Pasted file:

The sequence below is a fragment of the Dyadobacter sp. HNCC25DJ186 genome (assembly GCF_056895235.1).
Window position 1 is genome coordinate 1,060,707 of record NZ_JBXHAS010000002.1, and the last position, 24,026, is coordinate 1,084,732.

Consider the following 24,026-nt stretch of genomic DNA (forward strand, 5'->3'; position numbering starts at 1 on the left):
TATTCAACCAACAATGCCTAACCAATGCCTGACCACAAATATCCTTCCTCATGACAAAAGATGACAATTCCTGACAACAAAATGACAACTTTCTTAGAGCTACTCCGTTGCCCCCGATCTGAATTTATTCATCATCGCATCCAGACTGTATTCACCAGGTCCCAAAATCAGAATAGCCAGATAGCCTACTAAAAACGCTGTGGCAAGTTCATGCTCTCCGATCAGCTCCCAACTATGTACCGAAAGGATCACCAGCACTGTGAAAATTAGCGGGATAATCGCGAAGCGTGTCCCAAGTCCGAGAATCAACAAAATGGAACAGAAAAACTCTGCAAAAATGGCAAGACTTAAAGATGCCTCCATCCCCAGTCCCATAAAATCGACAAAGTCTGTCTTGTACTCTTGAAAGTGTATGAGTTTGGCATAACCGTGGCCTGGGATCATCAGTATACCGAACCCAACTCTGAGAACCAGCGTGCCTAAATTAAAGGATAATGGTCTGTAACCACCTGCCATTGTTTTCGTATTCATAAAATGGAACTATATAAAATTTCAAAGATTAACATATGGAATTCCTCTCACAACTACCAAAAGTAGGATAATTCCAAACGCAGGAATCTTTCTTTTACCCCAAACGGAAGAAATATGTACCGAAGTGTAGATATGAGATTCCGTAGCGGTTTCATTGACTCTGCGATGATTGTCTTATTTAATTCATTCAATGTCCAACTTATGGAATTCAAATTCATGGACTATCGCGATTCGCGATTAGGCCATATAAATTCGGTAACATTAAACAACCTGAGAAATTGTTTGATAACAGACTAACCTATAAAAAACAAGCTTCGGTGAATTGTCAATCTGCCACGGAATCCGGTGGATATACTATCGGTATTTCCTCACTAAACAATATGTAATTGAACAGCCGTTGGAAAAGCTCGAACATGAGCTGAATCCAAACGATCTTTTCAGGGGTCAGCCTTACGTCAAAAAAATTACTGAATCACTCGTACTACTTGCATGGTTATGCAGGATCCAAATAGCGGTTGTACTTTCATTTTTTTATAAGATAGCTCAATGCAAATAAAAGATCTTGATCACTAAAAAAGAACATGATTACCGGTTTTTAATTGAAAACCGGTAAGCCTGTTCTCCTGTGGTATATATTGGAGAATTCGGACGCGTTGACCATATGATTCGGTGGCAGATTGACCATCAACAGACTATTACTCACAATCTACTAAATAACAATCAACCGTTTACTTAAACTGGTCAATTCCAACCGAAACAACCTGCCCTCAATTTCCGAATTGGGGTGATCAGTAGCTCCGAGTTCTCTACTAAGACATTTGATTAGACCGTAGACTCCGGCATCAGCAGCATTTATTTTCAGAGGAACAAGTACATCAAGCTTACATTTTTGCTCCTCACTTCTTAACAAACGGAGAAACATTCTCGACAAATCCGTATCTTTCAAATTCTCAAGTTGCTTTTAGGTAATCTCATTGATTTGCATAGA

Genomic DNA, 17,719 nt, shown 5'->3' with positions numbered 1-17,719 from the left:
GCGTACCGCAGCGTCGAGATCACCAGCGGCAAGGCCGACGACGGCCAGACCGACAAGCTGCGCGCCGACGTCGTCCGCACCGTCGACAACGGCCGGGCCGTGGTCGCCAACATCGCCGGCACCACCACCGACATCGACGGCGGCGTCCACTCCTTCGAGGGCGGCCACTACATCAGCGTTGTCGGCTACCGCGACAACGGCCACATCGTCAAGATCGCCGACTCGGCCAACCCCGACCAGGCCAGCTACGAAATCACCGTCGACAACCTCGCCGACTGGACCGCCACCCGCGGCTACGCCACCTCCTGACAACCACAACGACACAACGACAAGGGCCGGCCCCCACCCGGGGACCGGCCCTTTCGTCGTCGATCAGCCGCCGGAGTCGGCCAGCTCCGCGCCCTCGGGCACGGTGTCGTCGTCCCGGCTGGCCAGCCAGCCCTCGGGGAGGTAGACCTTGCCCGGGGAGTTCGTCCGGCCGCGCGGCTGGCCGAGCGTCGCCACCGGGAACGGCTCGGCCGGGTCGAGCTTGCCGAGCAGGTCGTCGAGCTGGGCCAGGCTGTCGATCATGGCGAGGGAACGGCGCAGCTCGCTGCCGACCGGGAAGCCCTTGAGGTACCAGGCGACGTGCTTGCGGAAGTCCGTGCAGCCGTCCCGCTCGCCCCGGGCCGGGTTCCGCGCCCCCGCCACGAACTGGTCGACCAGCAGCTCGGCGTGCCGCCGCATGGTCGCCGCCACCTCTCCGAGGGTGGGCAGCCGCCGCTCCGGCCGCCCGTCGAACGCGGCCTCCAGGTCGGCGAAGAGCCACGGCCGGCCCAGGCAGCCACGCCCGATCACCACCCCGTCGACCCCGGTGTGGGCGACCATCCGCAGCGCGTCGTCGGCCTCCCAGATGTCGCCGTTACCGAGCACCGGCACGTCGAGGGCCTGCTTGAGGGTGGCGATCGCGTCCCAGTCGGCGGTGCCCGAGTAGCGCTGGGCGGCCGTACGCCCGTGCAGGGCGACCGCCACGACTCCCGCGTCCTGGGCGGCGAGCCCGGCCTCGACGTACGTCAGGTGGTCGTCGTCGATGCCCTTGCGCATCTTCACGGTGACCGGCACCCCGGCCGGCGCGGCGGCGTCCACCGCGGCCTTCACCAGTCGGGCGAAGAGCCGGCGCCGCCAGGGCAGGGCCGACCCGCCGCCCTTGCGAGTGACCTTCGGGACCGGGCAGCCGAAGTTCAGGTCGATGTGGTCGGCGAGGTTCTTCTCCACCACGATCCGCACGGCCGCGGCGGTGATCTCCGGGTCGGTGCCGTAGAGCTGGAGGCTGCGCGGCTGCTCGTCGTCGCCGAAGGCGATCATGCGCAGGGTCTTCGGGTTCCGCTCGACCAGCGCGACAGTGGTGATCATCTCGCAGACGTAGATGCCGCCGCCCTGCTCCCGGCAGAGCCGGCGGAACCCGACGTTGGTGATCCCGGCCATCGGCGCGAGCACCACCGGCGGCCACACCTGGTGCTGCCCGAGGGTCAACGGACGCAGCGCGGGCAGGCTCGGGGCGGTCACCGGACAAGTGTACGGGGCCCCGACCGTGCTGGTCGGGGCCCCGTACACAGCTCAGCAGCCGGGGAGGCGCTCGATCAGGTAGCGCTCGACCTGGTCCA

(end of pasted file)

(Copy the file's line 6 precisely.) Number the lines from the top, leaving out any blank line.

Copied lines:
GCGTACCGCAGCGTCGAGATCACCAGCGGCAAGGCCGACGACGGCCAGACCGACAAGCTGCGCGCCGACGTCGTCCGCACCGTCGACAACGGCCGGGCCGTGGTCGCCAACATCGCCGGCACCACCACCGACATCGACGGCGGCGTCCACTCCTTCGAGGGCGGCCACTACATCAGCGTTGTCGGCTACCGCGACAACGGCCACATCGTCAAGATCGCCGACTCGGCCAACCCCGACCAGGCCAGCTACGAAATCACCGTCGACAACCTCGCCGACTGGACCGCCACCCGCGGCTACGCCACCTCCTGACAACCACAACGACACAACGACAAGGGCCGGCCCCCACCCGGGGACCGGCCCTTTCGTCGTCGATCAGCCGCCGGAGTCGGCCAGCTCCGCGCCCTCGGGCACGGTGTCGTCGTCCCGGCTGGCCAGCCAGCCCTCGGGGAGGTAGACCTTGCCCGGGGAGTTCGTCCGGCCGCGCGGCTGGCCGAGCGTCGCCACCGGGAACGGCTCGGCCGGGTCGAGCTTGCCGAGCAGGTCGTCGAGCTGGGCCAGGCTGTCGATCATGGCGAGGGAACGGCGCAGCTCGCTGCCGACCGGGAAGCCCTTGAGGTACCAGGCGACGTGCTTGCGGAAGTCCGTGCAGCCGTCCCGCTCGCCCCGGGCCGGGTTCCGCGCCCCCGCCACGAACTGGTCGACCAGCAGCTCGGCGTGCCGCCGCATGGTCGCCGCCACCTCTCCGAGGGTGGGCAGCCGCCGCTCCGGCCGCCCGTCGAACGCGGCCTCCAGGTCGGCGAAGAGCCACGGCCGGCCCAGGCAGCCACGCCCGATCACCACCCCGTCGACCCCGGTGTGGGCGACCATCCGCAGCGCGTCGTCGGCCTCCCAGATGTCGCCGTTACCGAGCACCGGCACGTCGAGGGCCTGCTTGAGGGTGGCGATCGCGTCCCAGTCGGCGGTGCCCGAGTAGCGCTGGGCGGCCGTACGCCCGTGCAGGGCGACCGCCACGACTCCCGCGTCCTGGGCGGCGAGCCCGGCCTCGACGTACGTCAGGTGGTCGTCGTCGATGCCCTTGCGCATCTTCACGGTGACCGGCACCCCGGCCGGCGCGGCGGCGTCCACCGCGGCCTTCACCAGTCGGGCGAAGAGCCGGCGCCGCCAGGGCAGGGCCGACCCGCCGCCCTTGCGAGTGACCTTCGGGACCGGGCAGCCGAAGTTCAGGTCGATGTGGTCGGCGAGGTTCTTCTCCACCACGATCCGCACGGCCGCGGCGGTGATCTCCGGGTCGGTGCCGTAGAGCTGGAGGCTGCGCGGCTGCTCGTCGTCGCCGAAGGCGATCATGCGCAGGGTCTTCGGGTTCCGCTCGACCAGCGCGACAGTGGTGATCATCTCGCAGACGTAGATGCCGCCGCCCTGCTCCCGGCAGAGCCGGCGGAACCCGACGTTGGTGATCCCGGCCATCGGCGCGAGCACCACCGGCGGCCACACCTGGTGCTGCCCGAGGGTCAACGGACGCAGCGCGGGCAGGCTCGGGGCGGTCACCGGACAAGTGTACGGGGCCCCGACCGTGCTGGTCGGGGCCCCGTACACAGCTCAGCAGCCGGGGAGGCGCTCGATCAGGTAGCGCTCGACCTGGTCCA